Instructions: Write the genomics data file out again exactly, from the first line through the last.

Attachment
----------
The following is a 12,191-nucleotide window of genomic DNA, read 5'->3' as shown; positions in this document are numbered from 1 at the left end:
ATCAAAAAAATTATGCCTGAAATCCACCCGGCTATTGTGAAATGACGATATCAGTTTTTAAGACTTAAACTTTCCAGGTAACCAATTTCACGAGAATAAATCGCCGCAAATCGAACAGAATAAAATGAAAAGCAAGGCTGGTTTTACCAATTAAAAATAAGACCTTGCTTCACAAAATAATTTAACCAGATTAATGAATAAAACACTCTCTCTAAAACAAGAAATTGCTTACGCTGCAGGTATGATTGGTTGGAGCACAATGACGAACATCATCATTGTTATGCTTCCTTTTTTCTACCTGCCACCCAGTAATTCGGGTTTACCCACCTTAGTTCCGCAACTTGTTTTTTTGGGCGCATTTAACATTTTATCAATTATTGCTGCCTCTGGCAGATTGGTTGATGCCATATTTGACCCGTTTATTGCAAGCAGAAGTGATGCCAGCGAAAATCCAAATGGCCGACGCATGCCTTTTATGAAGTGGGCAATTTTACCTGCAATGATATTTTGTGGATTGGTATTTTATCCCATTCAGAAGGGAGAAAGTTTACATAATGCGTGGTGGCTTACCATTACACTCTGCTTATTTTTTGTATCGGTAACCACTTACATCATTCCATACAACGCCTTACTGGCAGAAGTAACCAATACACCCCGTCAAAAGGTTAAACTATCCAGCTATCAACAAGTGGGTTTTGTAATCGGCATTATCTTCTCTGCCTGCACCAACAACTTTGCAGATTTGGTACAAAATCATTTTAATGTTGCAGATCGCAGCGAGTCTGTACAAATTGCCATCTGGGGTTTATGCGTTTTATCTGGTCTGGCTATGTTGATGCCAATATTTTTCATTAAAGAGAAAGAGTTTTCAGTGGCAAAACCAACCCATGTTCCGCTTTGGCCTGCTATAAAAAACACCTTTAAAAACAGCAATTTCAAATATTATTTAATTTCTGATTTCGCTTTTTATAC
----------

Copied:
The following is a 12,191-nucleotide window of genomic DNA, read 5'->3' as shown; positions in this document are numbered from 1 at the left end:
ATCAAAAAAATTATGCCTGAAATCCACCCGGCTATTGTGAAATGACGATATCAGTTTTTAAGACTTAAACTTTCCAGGTAACCAATTTCACGAGAATAAATCGCCGCAAATCGAACAGAATAAAATGAAAAGCAAGGCTGGTTTTACCAATTAAAAATAAGACCTTGCTTCACAAAATAATTTAACCAGATTAATGAATAAAACACTCTCTCTAAAACAAGAAATTGCTTACGCTGCAGGTATGATTGGTTGGAGCACAATGACGAACATCATCATTGTTATGCTTCCTTTTTTCTACCTGCCACCCAGTAATTCGGGTTTACCCACCTTAGTTCCGCAACTTGTTTTTTTGGGCGCATTTAACATTTTATCAATTATTGCTGCCTCTGGCAGATTGGTTGATGCCATATTTGACCCGTTTATTGCAAGCAGAAGTGATGCCAGCGAAAATCCAAATGGCCGACGCATGCCTTTTATGAAGTGGGCAATTTTACCTGCAATGATATTTTGTGGATTGGTATTTTATCCCATTCAGAAGGGAGAAAGTTTACATAATGCGTGGTGGCTTACCATTACACTCTGCTTATTTTTTGTATCGGTAACCACTTACATCATTCCATACAACGCCTTACTGGCAGAAGTAACCAATACACCCCGTCAAAAGGTTAAACTATCCAGCTATCAACAAGTGGGTTTTGTAATCGGCATTATCTTCTCTGCCTGCACCAACAACTTTGCAGATTTGGTACAAAATCATTTTAATGTTGCAGATCGCAGCGAGTCTGTACAAATTGCCATCTGGGGTTTATGCGTTTTATCTGGTCTGGCTATGTTGATGCCAATATTTTTCATTAAAGAGAAAGAGTTTTCAGTGGCAAAACCAACCCATGTTCCGCTTTGGCCTGCTATAAAAAACACCTTTAAAAACAGCAATTTCAAATATTATTTAATTTCTGATTTCGCTTTTTATAC